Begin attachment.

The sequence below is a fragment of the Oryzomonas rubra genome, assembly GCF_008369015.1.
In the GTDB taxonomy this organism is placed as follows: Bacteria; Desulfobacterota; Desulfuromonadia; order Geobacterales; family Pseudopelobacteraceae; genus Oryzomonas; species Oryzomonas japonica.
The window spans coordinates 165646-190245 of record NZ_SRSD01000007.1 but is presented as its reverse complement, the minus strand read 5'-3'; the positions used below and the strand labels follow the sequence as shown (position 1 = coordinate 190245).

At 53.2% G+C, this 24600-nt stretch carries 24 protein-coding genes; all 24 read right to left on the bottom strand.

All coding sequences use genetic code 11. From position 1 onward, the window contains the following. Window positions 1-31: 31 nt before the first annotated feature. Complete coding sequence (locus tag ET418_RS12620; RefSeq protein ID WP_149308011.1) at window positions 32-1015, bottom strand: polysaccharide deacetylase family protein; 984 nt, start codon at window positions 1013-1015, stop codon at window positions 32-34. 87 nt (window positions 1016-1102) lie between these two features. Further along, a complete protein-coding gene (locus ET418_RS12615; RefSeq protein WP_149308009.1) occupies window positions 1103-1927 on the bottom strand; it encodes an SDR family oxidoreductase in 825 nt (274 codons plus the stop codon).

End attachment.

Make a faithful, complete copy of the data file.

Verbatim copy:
The sequence below is a fragment of the Oryzomonas rubra genome, assembly GCF_008369015.1.
In the GTDB taxonomy this organism is placed as follows: Bacteria; Desulfobacterota; Desulfuromonadia; order Geobacterales; family Pseudopelobacteraceae; genus Oryzomonas; species Oryzomonas japonica.
The window spans coordinates 165646-190245 of record NZ_SRSD01000007.1 but is presented as its reverse complement, the minus strand read 5'-3'; the positions used below and the strand labels follow the sequence as shown (position 1 = coordinate 190245).

At 53.2% G+C, this 24600-nt stretch carries 24 protein-coding genes; all 24 read right to left on the bottom strand.

All coding sequences use genetic code 11. From position 1 onward, the window contains the following. Window positions 1-31: 31 nt before the first annotated feature. Complete coding sequence (locus tag ET418_RS12620; RefSeq protein ID WP_149308011.1) at window positions 32-1015, bottom strand: polysaccharide deacetylase family protein; 984 nt, start codon at window positions 1013-1015, stop codon at window positions 32-34. 87 nt (window positions 1016-1102) lie between these two features. Further along, a complete protein-coding gene (locus ET418_RS12615; RefSeq protein WP_149308009.1) occupies window positions 1103-1927 on the bottom strand; it encodes an SDR family oxidoreductase in 825 nt (274 codons plus the stop codon).